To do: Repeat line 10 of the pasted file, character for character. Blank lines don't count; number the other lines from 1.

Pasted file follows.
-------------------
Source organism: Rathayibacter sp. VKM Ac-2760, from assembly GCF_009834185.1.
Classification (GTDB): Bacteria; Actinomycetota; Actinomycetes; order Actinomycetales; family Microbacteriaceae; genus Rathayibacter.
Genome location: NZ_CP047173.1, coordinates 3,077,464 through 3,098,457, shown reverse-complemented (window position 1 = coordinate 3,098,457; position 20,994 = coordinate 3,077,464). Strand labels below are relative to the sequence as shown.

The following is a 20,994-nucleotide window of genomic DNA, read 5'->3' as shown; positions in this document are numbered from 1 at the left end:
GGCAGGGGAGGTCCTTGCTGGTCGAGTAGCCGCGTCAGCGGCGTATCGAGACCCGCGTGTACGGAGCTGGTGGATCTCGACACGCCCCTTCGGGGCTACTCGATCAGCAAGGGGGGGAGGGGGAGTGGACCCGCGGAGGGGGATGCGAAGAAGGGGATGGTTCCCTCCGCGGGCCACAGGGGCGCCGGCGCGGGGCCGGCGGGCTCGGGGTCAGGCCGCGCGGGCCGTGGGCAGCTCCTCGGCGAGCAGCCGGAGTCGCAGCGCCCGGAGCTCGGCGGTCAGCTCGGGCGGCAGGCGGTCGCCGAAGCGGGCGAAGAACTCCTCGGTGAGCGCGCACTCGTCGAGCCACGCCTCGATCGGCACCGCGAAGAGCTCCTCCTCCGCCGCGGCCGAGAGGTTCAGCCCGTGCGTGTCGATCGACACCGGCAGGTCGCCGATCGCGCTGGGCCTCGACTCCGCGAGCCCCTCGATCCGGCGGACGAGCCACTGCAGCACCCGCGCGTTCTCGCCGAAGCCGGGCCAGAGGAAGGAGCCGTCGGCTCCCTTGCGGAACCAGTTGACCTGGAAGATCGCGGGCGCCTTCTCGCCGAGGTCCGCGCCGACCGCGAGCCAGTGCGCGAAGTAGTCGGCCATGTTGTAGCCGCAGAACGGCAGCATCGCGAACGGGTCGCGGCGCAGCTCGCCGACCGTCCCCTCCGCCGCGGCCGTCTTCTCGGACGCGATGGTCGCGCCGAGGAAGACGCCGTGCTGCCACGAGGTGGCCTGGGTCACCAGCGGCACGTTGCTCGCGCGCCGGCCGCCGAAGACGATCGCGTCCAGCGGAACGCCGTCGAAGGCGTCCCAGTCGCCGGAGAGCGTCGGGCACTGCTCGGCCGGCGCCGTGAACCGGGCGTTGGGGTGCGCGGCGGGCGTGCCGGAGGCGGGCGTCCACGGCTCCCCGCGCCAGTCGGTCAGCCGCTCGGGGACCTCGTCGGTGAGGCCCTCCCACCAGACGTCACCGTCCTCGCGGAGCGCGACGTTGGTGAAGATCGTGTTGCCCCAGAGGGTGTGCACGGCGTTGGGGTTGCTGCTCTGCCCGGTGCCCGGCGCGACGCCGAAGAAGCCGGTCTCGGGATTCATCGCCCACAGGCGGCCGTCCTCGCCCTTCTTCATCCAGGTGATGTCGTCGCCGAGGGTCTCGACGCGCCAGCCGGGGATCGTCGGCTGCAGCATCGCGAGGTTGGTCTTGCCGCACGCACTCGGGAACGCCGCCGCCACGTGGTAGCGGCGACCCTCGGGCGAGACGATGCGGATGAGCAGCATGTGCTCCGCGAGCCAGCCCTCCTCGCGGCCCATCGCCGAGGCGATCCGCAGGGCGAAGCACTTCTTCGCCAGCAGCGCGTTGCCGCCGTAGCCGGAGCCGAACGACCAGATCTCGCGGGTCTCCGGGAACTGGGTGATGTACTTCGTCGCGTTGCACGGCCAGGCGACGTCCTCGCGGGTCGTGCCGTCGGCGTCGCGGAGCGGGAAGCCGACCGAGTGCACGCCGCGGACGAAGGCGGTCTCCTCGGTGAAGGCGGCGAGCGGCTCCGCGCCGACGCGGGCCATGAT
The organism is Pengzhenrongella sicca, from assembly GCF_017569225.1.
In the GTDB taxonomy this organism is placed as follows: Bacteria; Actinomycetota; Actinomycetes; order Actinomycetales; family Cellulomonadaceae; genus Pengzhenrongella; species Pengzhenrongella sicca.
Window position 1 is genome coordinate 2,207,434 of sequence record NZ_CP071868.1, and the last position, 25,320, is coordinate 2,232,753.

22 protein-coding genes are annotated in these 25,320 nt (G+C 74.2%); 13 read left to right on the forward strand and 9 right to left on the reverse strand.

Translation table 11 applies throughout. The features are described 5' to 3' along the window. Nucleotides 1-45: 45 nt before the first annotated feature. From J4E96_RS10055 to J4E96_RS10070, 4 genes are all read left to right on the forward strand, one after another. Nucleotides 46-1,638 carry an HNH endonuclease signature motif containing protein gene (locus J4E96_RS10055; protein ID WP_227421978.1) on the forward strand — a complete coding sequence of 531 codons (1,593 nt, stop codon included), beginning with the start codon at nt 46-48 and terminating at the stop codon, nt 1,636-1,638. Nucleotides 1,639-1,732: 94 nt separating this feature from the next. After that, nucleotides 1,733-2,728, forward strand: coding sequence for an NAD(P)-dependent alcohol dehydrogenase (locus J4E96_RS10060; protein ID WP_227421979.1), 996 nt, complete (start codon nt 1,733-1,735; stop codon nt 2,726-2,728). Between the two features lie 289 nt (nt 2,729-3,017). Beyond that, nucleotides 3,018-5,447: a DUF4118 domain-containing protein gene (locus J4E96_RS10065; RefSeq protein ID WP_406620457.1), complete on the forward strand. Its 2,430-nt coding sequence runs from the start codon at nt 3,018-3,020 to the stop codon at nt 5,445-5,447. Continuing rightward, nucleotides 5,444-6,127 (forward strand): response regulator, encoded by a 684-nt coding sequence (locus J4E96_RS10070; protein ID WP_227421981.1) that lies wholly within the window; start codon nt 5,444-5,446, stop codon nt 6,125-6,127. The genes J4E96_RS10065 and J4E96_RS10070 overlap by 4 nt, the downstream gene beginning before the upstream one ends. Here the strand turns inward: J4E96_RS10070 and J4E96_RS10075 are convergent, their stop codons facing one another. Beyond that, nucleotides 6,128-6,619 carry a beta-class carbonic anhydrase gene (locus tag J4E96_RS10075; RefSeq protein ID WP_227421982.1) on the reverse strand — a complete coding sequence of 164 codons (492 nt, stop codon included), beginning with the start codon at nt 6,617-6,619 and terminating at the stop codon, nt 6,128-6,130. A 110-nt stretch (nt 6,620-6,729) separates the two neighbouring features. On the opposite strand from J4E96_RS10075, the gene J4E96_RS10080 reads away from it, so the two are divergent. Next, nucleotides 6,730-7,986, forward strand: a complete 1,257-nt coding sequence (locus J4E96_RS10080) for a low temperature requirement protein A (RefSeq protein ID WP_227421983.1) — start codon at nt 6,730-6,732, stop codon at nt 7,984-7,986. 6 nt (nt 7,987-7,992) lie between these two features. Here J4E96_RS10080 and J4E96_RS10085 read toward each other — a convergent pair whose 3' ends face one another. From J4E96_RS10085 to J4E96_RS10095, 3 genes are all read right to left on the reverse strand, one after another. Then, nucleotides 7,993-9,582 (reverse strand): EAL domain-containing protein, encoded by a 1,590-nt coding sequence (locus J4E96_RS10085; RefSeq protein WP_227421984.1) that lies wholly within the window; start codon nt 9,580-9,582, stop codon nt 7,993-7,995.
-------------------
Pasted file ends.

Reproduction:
Translation table 11 applies throughout. The features are described 5' to 3' along the window. Nucleotides 1-45: 45 nt before the first annotated feature. From J4E96_RS10055 to J4E96_RS10070, 4 genes are all read left to right on the forward strand, one after another. Nucleotides 46-1,638 carry an HNH endonuclease signature motif containing protein gene (locus J4E96_RS10055; protein ID WP_227421978.1) on the forward strand — a complete coding sequence of 531 codons (1,593 nt, stop codon included), beginning with the start codon at nt 46-48 and terminating at the stop codon, nt 1,636-1,638. Nucleotides 1,639-1,732: 94 nt separating this feature from the next. After that, nucleotides 1,733-2,728, forward strand: coding sequence for an NAD(P)-dependent alcohol dehydrogenase (locus J4E96_RS10060; protein ID WP_227421979.1), 996 nt, complete (start codon nt 1,733-1,735; stop codon nt 2,726-2,728). Between the two features lie 289 nt (nt 2,729-3,017). Beyond that, nucleotides 3,018-5,447: a DUF4118 domain-containing protein gene (locus J4E96_RS10065; RefSeq protein ID WP_406620457.1), complete on the forward strand. Its 2,430-nt coding sequence runs from the start codon at nt 3,018-3,020 to the stop codon at nt 5,445-5,447. Continuing rightward, nucleotides 5,444-6,127 (forward strand): response regulator, encoded by a 684-nt coding sequence (locus J4E96_RS10070; protein ID WP_227421981.1) that lies wholly within the window; start codon nt 5,444-5,446, stop codon nt 6,125-6,127. The genes J4E96_RS10065 and J4E96_RS10070 overlap by 4 nt, the downstream gene beginning before the upstream one ends. Here the strand turns inward: J4E96_RS10070 and J4E96_RS10075 are convergent, their stop codons facing one another. Beyond that, nucleotides 6,128-6,619 carry a beta-class carbonic anhydrase gene (locus tag J4E96_RS10075; RefSeq protein ID WP_227421982.1) on the reverse strand — a complete coding sequence of 164 codons (492 nt, stop codon included), beginning with the start codon at nt 6,617-6,619 and terminating at the stop codon, nt 6,128-6,130. A 110-nt stretch (nt 6,620-6,729) separates the two neighbouring features. On the opposite strand from J4E96_RS10075, the gene J4E96_RS10080 reads away from it, so the two are divergent. Next, nucleotides 6,730-7,986, forward strand: a complete 1,257-nt coding sequence (locus J4E96_RS10080) for a low temperature requirement protein A (RefSeq protein ID WP_227421983.1) — start codon at nt 6,730-6,732, stop codon at nt 7,984-7,986. 6 nt (nt 7,987-7,992) lie between these two features. Here J4E96_RS10080 and J4E96_RS10085 read toward each other — a convergent pair whose 3' ends face one another. From J4E96_RS10085 to J4E96_RS10095, 3 genes are all read right to left on the reverse strand, one after another. Then, nucleotides 7,993-9,582 (reverse strand): EAL domain-containing protein, encoded by a 1,590-nt coding sequence (locus J4E96_RS10085; RefSeq protein WP_227421984.1) that lies wholly within the window; start codon nt 9,580-9,582, stop codon nt 7,993-7,995.